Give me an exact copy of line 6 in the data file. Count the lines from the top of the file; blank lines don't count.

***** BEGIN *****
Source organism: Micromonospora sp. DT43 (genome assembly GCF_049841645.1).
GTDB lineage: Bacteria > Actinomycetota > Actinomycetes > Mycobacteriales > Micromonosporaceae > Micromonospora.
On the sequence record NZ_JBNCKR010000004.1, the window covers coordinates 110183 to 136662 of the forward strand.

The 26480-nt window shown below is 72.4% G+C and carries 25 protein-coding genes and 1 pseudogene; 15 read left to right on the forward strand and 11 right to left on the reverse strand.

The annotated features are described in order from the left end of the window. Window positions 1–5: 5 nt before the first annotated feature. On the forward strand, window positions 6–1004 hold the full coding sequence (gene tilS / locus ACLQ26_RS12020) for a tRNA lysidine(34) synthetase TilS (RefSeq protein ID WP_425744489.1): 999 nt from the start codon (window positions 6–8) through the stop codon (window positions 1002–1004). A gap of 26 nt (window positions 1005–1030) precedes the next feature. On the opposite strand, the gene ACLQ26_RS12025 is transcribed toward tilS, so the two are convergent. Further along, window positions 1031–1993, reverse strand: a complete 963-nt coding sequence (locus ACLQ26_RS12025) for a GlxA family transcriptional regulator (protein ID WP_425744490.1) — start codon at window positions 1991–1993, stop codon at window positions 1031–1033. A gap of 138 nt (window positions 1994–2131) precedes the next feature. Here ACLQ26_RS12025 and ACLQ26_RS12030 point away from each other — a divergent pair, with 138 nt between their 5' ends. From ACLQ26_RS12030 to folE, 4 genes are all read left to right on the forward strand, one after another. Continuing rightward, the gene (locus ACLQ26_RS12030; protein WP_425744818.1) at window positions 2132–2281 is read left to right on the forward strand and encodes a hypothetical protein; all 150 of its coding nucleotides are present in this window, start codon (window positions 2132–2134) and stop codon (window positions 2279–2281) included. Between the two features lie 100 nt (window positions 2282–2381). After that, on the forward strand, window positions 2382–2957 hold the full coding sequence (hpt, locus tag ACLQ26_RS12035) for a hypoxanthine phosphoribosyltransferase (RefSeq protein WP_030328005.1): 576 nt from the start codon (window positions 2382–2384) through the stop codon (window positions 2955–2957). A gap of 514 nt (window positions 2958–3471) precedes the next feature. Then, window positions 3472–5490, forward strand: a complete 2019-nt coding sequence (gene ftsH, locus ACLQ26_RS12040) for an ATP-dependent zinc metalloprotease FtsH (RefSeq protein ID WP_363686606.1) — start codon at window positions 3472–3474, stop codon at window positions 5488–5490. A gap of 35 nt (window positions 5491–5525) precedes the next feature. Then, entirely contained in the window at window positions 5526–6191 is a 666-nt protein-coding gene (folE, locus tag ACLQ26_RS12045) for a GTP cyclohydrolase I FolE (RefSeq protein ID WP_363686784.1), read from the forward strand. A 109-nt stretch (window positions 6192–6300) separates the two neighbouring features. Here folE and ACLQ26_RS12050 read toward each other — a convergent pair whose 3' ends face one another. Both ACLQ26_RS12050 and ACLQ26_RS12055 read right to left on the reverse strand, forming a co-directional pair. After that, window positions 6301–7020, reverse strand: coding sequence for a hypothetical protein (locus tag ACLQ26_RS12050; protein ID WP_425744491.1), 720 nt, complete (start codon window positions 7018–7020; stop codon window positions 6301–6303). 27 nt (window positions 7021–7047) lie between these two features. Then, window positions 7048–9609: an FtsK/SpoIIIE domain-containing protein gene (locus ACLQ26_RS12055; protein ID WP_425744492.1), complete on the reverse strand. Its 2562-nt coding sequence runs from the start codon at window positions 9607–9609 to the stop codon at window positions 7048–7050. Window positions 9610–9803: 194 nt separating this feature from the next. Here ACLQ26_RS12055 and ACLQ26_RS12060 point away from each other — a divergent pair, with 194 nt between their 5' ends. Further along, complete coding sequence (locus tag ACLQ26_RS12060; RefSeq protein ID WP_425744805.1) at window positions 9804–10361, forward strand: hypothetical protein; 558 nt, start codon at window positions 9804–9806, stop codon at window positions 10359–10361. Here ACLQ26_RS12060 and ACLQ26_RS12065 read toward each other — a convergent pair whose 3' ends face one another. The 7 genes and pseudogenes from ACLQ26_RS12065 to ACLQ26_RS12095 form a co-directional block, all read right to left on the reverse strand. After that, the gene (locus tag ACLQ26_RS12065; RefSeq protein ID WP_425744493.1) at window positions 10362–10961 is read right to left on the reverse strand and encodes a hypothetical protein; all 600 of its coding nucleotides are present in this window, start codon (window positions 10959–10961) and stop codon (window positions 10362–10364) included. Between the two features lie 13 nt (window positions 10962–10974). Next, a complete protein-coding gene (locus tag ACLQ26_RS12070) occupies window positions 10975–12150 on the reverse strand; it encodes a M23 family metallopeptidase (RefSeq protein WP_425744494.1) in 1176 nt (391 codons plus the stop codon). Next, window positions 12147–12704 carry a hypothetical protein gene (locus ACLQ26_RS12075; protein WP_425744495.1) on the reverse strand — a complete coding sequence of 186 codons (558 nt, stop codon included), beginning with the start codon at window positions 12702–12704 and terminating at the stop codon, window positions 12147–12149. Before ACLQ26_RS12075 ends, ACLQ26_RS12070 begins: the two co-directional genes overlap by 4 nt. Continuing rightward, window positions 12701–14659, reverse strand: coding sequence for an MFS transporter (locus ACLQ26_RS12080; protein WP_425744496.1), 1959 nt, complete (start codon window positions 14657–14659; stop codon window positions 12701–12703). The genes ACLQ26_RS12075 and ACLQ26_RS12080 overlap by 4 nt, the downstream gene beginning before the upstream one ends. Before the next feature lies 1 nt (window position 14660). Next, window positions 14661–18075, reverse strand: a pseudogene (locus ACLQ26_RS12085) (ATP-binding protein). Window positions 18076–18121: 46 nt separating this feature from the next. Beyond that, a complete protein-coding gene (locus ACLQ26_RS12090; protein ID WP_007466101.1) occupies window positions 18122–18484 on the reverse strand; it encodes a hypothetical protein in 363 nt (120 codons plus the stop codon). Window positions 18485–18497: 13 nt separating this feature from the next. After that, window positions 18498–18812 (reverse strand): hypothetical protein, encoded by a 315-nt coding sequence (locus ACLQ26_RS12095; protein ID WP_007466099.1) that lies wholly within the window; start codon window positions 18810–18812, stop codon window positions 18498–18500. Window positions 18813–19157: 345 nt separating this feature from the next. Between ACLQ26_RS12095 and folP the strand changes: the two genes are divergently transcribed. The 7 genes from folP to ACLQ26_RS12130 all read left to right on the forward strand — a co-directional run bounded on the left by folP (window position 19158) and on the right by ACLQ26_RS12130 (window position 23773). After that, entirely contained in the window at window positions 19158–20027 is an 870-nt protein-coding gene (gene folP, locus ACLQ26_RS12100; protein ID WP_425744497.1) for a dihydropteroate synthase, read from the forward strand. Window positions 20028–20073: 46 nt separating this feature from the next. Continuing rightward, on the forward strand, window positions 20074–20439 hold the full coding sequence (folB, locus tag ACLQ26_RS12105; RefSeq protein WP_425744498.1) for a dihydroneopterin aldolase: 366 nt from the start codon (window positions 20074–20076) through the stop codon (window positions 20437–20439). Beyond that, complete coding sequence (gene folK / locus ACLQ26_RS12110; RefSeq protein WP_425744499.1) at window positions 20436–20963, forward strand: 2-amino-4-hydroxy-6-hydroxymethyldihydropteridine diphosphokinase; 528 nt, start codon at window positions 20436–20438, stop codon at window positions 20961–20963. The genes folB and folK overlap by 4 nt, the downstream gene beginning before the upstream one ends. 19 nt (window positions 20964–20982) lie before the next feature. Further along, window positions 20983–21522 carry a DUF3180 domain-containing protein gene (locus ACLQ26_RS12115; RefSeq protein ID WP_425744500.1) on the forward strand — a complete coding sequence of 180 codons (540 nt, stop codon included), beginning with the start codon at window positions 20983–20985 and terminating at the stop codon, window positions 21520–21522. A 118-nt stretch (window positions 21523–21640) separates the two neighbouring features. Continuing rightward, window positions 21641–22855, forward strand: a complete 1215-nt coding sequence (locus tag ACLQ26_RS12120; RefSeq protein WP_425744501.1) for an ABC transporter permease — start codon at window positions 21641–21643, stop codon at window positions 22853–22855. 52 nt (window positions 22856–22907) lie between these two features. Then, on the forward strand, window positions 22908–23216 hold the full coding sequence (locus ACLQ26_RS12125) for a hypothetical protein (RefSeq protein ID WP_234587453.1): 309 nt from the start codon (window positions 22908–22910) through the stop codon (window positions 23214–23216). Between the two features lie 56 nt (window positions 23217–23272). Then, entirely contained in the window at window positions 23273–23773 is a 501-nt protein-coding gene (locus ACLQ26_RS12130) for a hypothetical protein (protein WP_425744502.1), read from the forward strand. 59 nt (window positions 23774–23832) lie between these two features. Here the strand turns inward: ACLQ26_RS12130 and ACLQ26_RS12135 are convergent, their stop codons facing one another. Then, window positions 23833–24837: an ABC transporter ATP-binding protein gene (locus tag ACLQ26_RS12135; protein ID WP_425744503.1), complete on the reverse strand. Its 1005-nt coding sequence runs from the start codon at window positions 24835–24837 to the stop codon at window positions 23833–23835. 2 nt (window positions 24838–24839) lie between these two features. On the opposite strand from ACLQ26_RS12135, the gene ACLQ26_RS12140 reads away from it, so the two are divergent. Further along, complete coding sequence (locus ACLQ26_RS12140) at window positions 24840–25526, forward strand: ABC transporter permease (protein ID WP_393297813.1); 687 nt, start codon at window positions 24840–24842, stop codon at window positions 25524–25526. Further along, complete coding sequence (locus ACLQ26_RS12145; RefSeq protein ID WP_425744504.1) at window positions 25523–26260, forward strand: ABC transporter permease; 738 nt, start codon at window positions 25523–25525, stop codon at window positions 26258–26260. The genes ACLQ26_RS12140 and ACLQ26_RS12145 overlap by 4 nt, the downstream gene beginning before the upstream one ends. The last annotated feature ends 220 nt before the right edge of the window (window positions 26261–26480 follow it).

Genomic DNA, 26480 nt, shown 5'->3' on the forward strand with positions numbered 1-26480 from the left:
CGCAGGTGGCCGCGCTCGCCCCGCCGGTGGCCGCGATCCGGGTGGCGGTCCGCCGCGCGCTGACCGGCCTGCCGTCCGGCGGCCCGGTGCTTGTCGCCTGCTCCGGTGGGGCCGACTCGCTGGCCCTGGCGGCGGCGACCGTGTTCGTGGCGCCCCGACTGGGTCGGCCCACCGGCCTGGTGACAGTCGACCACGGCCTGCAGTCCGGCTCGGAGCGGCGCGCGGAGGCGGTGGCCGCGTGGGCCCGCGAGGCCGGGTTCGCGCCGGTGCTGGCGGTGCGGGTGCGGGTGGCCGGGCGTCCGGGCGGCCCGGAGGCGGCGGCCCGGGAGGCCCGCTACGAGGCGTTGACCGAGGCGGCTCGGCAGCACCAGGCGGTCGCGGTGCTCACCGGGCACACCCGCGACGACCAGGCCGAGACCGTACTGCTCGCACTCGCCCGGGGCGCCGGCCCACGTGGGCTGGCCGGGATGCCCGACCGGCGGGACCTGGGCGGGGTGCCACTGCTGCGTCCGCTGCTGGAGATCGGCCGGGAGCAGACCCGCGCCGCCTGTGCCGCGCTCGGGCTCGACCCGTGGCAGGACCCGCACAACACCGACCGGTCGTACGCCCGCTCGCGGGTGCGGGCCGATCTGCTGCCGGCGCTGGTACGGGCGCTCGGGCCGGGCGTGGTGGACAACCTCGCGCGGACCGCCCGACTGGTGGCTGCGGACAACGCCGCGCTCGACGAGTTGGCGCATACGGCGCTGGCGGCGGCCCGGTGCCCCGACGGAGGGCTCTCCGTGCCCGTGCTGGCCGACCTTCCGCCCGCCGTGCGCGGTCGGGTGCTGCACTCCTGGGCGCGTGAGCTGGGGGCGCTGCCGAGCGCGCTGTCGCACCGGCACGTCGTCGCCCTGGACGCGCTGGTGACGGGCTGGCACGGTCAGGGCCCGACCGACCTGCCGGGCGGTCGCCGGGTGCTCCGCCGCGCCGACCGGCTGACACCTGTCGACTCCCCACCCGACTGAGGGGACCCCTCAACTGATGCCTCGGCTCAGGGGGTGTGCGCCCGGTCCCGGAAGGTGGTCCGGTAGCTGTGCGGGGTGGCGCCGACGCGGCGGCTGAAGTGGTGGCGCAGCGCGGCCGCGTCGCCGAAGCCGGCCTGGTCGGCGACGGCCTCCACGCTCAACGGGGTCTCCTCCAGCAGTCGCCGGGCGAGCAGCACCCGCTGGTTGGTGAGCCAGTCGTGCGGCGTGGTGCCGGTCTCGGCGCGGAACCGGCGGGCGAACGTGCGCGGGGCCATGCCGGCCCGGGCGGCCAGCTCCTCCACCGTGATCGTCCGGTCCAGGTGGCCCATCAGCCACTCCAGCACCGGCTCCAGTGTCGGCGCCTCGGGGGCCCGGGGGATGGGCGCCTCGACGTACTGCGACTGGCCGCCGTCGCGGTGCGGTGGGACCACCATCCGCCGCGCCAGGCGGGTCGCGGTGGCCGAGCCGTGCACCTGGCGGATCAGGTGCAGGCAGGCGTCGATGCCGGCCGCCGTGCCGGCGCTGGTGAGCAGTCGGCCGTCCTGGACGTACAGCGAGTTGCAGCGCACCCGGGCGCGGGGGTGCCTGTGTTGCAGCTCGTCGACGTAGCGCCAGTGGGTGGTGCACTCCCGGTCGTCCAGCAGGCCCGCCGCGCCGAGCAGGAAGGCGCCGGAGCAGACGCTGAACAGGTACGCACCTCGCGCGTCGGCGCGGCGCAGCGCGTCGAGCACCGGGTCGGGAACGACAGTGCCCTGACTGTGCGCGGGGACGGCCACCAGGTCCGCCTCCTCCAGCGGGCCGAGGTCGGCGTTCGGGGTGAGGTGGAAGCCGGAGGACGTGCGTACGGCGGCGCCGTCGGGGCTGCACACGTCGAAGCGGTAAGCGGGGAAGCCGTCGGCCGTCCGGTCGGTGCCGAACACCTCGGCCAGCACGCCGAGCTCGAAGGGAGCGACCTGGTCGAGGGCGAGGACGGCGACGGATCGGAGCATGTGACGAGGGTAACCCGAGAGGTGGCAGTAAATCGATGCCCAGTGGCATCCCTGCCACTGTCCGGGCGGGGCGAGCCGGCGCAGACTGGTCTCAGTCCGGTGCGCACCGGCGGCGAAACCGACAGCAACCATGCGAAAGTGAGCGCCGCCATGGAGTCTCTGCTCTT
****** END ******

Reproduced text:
Genomic DNA, 26480 nt, shown 5'->3' on the forward strand with positions numbered 1-26480 from the left: